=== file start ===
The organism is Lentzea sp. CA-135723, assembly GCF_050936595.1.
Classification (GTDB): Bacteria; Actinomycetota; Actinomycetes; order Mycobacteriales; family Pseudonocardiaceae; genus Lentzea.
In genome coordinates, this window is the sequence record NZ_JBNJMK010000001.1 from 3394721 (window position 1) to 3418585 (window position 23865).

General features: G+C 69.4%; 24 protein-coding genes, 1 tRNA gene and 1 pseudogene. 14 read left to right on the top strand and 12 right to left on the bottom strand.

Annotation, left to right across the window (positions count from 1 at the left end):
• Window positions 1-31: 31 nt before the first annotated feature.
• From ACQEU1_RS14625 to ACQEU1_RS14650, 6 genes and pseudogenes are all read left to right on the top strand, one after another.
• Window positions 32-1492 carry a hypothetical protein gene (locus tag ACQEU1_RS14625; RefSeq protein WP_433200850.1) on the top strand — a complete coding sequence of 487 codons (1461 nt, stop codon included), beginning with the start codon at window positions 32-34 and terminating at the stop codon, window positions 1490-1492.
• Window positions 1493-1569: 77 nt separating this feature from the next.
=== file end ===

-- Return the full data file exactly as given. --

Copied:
The organism is Lentzea sp. CA-135723, assembly GCF_050936595.1.
Classification (GTDB): Bacteria; Actinomycetota; Actinomycetes; order Mycobacteriales; family Pseudonocardiaceae; genus Lentzea.
In genome coordinates, this window is the sequence record NZ_JBNJMK010000001.1 from 3394721 (window position 1) to 3418585 (window position 23865).

General features: G+C 69.4%; 24 protein-coding genes, 1 tRNA gene and 1 pseudogene. 14 read left to right on the top strand and 12 right to left on the bottom strand.

Annotation, left to right across the window (positions count from 1 at the left end):
• Window positions 1-31: 31 nt before the first annotated feature.
• From ACQEU1_RS14625 to ACQEU1_RS14650, 6 genes and pseudogenes are all read left to right on the top strand, one after another.
• Window positions 32-1492 carry a hypothetical protein gene (locus tag ACQEU1_RS14625; RefSeq protein WP_433200850.1) on the top strand — a complete coding sequence of 487 codons (1461 nt, stop codon included), beginning with the start codon at window positions 32-34 and terminating at the stop codon, window positions 1490-1492.
• Window positions 1493-1569: 77 nt separating this feature from the next.